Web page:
Pride and Prejudice
UT credibly brings the Jane Austen novel to life onstage, if in a rather rushed fashion
Reviewed by Elizabeth Cobbe, Fri., Nov. 20, 2009
Pride and Prejudice
B. Iden Payne Theatre
Through Nov. 22
Running time: 2 hr, 45 min
Please allow me to say how ardently I admire and love Jane Austen's Pride and Prejudice.
Some dismiss it as shallow, girly chick lit, which says more
about the accusers, perhaps, than it does about the work. However, like many others before me, I would argue that the novel is a masterpiece of narrative and character. When one takes into account the social and economic constraints placed on a family with five unmarried daughters and limited means to support them, the romantic narrative becomes much more urgent.
The challenge with any adaptation is to make such social pressures clear without bogging down an already complex narrative. To wit: Sitting near me at the University of Texas Department of Theatre & Dance production, a diehard Pride and Prejudice fan tried to explain the story to her friend, an Austen neophyte, before the show started. "So there are five daughters, and Elizabeth is like the one that everybody loves, because she speaks her mind. And her sister Jane meets this guy who's rich, and then Elizabeth meets a guy, Mr. Darcy, who's even richer. But she doesn't like him. Oh, and in the middle of all this, there's, like, this guy, Mr. Wickham, who seems really cute and nice, but he's actually sort of gross and immoral. And it takes a while, but everybody gets married. It's really awesome." If you leave it at that, it's no wonder the feminists start looking for the exits.
Under Gavin Cameron-Webb's direction, the UT production does a credible job of bringing the story to life. The production is working from an adaptation by James Maxwell, revised by Alan Stanford, that hits the many key points of the story, but it's clear that some scenes, like the Netherfield ball, are rushed – and they'd have to be, otherwise the show would run for six hours. In the end, the effect is like an origami bird. Yes, it's a bird, we can all agree on that, but something's getting lost in all the creases and folds necessary to make the thing work.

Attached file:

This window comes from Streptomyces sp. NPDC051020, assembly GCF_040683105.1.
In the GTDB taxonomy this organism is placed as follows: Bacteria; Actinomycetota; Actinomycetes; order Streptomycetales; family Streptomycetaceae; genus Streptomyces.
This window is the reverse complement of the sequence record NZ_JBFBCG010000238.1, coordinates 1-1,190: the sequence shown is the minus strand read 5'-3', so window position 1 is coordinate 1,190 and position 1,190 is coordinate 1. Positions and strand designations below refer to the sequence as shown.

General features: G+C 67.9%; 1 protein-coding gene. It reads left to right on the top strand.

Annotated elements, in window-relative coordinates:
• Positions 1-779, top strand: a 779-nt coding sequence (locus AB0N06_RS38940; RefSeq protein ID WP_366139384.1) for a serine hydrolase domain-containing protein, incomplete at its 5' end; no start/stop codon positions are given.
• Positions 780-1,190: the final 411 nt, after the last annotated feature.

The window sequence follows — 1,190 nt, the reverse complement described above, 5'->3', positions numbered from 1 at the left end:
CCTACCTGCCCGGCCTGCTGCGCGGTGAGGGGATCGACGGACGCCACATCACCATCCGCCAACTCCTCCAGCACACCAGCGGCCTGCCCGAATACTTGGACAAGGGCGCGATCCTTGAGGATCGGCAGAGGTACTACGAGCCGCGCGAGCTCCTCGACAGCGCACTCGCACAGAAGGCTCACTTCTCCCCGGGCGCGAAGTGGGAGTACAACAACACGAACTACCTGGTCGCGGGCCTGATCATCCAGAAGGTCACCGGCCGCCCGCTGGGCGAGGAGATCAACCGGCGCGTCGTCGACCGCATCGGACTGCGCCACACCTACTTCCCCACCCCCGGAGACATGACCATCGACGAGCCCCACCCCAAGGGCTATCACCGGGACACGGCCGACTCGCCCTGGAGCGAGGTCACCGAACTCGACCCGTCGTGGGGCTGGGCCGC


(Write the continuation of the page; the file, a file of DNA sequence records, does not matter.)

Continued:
Of the cast, high compliments go to Mark Scheibmeir as Mr. Darcy. It's a challenging part, and Scheibmeir strikes an excellent balance in making Darcy sympathetic to the audience yet still aloof enough that we believe it when Elizabeth (Melissa Recalde) turns him down flat. Here, it's as if Darcy is on one of those European backpacking trips where you realize your traveling companions are all idiots, but you still have six weeks to go. He's not at his best.
Also, Shaun Patrick Tubbs creates an excellent Mr. Collins. He finds just the right notes – the fidgety hands, the obsequious smile – to make him as lovable to the audience as he is irritating to Elizabeth and her sisters.
Ariana Schwartz's costumes are both beautiful and helpful. In this world, there are the rich and then there are the fantastically rich. Some might say that one empire-waisted gown is just like another, but Schwartz's colorful array of costumes reinforces the sense of the highly stratified and rigid society in which Pride and Prejudice takes place.